As a Gunbound-novice, you are recommended to take a few lessons. If you don’t want to be completely blown to pieces in your first few battles, these come in quite handy. There are nine lessons, teaching you all about the controls, the different types of shots, the wind, the influence of the moons, the different types of mobiles and the different game modes. Together, the lessons take up quite some time, so it takes a while before you can actually get started, but the more you understand about the game, the more fun it is to play. The tone of the lessons is annoyingly childish, with ridiculous little ‘pop quizzes’ about stuff you’ve read a few seconds before. But it’s worth the effort to endure all this: you get a reward for each completed lesson!
Once you’ve completed the lessons, the actual fun can start: you can go to the ‘world list’ and choose a zone to play in. There are two rookie zones, two amateur zones and two open zones for advanced players.
In the zones there’s a variety of rooms to join. Usually, there are a lot of rooms where you can squeeze yourself into, so you don’t have to wait for long before you can play.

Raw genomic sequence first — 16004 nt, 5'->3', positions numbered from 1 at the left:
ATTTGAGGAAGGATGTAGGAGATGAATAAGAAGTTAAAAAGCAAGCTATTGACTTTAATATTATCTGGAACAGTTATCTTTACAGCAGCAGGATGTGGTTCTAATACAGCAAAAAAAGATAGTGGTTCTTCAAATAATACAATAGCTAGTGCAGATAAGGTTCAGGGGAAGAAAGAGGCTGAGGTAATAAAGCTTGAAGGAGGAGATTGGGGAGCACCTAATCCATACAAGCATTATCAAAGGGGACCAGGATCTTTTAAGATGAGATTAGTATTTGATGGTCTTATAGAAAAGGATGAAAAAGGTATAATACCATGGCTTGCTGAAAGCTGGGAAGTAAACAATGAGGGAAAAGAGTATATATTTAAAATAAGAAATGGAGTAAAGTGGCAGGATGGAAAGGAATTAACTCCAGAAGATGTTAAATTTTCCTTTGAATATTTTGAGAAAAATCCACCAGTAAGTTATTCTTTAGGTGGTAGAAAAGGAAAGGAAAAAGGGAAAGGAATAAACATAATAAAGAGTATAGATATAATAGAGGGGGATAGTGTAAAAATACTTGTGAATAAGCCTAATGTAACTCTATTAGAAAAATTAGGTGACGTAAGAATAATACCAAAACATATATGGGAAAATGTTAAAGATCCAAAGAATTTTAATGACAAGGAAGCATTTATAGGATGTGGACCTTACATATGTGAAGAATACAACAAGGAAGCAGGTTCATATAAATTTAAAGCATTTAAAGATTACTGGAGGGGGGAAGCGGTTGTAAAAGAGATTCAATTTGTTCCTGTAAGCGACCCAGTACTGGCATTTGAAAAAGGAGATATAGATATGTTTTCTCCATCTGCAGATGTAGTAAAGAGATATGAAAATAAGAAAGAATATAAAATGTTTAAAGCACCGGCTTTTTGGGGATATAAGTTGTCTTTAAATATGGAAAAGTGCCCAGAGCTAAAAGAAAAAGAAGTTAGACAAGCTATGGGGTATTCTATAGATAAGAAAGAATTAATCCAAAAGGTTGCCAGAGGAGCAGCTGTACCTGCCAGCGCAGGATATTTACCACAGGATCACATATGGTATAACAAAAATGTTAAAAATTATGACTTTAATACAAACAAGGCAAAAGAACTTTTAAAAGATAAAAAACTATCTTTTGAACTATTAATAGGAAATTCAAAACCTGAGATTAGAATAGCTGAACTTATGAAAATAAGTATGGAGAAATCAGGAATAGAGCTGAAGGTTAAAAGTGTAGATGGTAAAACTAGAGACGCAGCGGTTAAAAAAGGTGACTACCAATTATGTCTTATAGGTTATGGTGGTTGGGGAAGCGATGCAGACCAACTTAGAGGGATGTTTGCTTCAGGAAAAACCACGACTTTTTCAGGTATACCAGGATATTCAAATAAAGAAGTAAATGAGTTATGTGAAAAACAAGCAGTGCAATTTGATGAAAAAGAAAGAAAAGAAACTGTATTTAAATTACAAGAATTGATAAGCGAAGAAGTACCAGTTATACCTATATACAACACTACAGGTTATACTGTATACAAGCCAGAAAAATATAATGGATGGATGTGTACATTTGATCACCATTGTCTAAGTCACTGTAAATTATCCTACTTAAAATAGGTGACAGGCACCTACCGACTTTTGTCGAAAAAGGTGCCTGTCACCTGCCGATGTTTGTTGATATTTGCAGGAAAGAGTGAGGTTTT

There are five different game modes; you can see which mode is being played in each room. In the solo game mode, you battle until your opponent is defeated. The score mode is similar to the solo mode, except when you die you can come back after a few turns. You can even pick the place where you want to land when you arise from the dead. In tag mode, you can switch between two mobiles during the game. In powerball mode, you can pick up powerballs during the game, which will enhance your powers. In jewel mode, it’s all about destroying jewels, not about destroying each other. With each destroyed jewel you earn points, and the first who earns a hundred points, wins the round. In the rookie zone, score mode seems to be the most popular game mode.